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Sage Green Apple and Aged Cheddar Tart

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Photo by Helene Dujardin

An excerpt from “Tart Love”

Apples sit firmly atop my favorite fall/winter food heap. Winesap, Honeycrisp, McIntosh and oodles of other heirloom varieties tempt me with their tart, sweet and crisp goodness. Eaten raw, out of the palm or nestled into a tart, apples offer infinite variety and goodness.

In this tart, the play is on the perennial pairing of apples and cheese. The edgy tartness of Granny Smith apples is idyllic with a best-quality aged, extra sharp cheddar cheese. Sage seals the deal with its effortlessly earthy touch.

Compile it just before your cocktail guests arrive and bake while they wait. The house is filled with wonderful aromas and the tart bakes in just 20 – 25 minutes. Serve it warm while the cheese is still gooey and gently oozing from the edges of the tart wedges. This tart makes a perfect appetizer or pair it with a salad for a complete meal.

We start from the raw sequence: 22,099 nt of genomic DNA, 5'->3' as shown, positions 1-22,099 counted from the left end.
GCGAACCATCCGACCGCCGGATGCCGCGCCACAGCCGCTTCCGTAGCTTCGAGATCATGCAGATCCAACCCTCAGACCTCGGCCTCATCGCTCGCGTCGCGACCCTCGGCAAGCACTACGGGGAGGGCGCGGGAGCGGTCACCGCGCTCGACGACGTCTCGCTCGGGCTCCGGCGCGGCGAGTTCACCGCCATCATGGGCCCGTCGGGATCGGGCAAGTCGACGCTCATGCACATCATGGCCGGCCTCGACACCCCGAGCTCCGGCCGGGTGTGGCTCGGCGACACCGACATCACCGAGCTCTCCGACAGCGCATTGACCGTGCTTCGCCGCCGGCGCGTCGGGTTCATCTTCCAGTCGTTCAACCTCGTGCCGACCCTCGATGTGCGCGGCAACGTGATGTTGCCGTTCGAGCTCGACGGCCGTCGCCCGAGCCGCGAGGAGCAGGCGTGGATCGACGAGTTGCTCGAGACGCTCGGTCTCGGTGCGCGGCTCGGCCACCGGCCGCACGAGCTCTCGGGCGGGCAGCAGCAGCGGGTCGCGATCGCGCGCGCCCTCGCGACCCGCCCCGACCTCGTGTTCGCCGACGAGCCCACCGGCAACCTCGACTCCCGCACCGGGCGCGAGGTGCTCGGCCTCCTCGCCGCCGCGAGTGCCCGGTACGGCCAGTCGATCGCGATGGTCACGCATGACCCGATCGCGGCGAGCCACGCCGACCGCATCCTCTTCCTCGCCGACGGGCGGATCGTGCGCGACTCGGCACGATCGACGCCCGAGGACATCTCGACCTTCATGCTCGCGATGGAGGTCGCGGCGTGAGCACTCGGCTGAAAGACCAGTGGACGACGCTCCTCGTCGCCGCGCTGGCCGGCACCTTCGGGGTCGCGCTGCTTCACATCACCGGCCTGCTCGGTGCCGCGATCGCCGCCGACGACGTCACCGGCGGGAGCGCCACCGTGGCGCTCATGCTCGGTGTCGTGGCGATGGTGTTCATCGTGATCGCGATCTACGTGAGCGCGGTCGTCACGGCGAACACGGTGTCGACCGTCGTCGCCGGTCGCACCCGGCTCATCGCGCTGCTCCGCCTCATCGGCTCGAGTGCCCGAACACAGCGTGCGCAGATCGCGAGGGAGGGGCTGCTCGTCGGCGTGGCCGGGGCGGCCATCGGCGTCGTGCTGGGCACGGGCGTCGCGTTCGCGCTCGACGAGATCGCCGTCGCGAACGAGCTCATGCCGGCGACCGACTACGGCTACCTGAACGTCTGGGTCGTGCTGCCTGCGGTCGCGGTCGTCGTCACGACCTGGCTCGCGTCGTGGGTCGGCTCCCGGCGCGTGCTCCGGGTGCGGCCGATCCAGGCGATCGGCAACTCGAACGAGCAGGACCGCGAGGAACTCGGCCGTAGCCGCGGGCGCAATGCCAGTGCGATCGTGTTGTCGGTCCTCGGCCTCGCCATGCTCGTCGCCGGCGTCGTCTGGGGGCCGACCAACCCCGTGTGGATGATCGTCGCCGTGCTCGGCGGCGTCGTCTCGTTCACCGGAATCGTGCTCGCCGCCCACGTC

(Makes 9 appetizer portions or 4 entree portions)

Equipment Needed: parchment paper

1 sheet Pepperidge Farm puff pastry, thawed according to package directions

1 egg wash – yolk, pinch salt, splash water, blended together

2 medium Granny Smith apples, halved, cored and sliced very thinly

2 tablespoons unsalted, sweet butter

1 teaspoon ground black pepper

Pinch kosher or sea salt

1 tablespoon dried sage leaves

3 cups grated extra sharp, best-quality yellow cheddar cheese

Preheat oven to 400F. Arrange the thawed pastry on a baking sheet lined with parchment paper. Chill the pastry in the refrigerator while prepping the filling. Prepare the egg wash and briefly set aside.